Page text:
Monday, November 26, 2007

Notes on "Box"-ING

The great thing about being a kid is that even though there are innumerable toys - electronic, plastic, and otherwise - all you need to have a good time is a cardboard box. I believe that this remains true today, despite the number of high-tech gadgets available to even the tiniest of tots.

As a child, a cardboard box had unlimited potential. If a box were big enough - say, a refrigerator-sized box - it alone could be a fortress to play in and around. Many boxes of this size, tipped on their sides and lined in a row, could be a spooky tunnel. Smaller boxes could be stacked upon one another to create any number of structures. There were countless possibilities.

My most recent encounter with cardboard boxes had less to do with creative innovation than with necessity. I was moving and I needed cheap, temporary storage for my many possessions. Cardboard boxes fit the bill.

I collected Dole boxes from the grocery store and booze boxes from the saloon and filled them with crap until they were ready to burst. Each box was masting taped to secure its contents, then heaved into a mighty trailer for transport.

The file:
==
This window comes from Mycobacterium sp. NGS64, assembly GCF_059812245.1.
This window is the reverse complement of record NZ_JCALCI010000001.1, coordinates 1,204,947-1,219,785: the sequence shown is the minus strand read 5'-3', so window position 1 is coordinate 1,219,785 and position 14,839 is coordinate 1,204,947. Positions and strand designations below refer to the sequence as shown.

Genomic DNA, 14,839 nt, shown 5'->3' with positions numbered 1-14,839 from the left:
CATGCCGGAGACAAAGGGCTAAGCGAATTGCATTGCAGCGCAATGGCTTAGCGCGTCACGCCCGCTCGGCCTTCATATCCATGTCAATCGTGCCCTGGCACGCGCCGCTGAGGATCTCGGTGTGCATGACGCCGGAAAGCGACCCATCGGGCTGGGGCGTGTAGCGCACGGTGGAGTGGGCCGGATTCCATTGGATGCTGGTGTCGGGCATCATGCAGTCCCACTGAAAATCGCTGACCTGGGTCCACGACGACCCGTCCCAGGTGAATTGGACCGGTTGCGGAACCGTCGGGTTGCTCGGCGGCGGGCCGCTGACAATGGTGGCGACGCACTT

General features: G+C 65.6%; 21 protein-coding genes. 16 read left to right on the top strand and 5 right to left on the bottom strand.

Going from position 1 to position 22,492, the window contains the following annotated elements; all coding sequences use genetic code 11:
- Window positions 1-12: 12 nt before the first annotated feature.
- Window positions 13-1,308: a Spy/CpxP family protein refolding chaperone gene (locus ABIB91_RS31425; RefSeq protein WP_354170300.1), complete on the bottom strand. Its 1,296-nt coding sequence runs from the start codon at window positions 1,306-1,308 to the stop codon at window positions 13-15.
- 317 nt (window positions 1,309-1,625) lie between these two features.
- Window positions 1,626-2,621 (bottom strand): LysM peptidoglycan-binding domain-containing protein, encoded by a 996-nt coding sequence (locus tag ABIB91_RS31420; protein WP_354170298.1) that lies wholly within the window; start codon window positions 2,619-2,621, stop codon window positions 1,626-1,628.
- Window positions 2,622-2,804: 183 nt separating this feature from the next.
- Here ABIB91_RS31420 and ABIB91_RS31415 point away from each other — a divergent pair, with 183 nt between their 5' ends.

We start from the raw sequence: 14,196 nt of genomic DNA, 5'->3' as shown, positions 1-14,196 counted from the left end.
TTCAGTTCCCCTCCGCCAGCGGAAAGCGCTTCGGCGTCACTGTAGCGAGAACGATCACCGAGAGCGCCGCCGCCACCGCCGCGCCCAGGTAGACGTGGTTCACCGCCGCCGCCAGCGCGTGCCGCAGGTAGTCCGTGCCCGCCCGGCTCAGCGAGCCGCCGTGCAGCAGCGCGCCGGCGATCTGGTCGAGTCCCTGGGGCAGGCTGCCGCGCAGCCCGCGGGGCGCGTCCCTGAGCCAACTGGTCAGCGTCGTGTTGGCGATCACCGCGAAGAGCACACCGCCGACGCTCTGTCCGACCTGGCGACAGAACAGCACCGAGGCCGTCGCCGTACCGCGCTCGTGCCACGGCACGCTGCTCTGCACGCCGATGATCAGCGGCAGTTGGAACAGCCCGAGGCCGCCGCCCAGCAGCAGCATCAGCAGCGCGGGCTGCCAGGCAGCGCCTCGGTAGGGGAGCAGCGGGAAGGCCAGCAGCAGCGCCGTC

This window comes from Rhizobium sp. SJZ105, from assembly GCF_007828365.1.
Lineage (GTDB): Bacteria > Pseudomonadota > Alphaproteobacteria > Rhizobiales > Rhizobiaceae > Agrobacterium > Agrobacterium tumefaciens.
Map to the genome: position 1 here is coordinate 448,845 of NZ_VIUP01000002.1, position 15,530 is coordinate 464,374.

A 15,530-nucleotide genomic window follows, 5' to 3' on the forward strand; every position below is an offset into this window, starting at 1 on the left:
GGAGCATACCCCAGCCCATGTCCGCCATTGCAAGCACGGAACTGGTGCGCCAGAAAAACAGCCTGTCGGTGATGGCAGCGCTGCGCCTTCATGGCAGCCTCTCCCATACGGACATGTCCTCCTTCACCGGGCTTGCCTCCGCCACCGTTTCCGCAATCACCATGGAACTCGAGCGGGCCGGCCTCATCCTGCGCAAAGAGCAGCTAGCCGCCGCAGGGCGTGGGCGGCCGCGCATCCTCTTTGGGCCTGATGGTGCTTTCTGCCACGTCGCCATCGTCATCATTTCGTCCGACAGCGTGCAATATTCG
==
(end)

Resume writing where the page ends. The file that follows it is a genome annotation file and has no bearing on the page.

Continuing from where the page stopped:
After serving their noble purpose, the boxes - some empty, some full - have come to occupy space in rooms throughout my new house. Last week, I built my first cardboard box tower, albeit inadvertently, as I stacked the boxes that were stapled in the bottoms and would require scissors to render flat. A few days before that, I created a cardboard box wall designed to prevent Ella from escaping the confines of the kitchen. After about 15 seconds behind the wall, Ella made a dramatic escape and the boxes fell to the ground.

I hope one day to put the cardboard boxes where they belong - packed away in the basement, keeping seasonal items safe from dust and damage.

But in the meantime, they will be whatever I need them to as I organize my new home.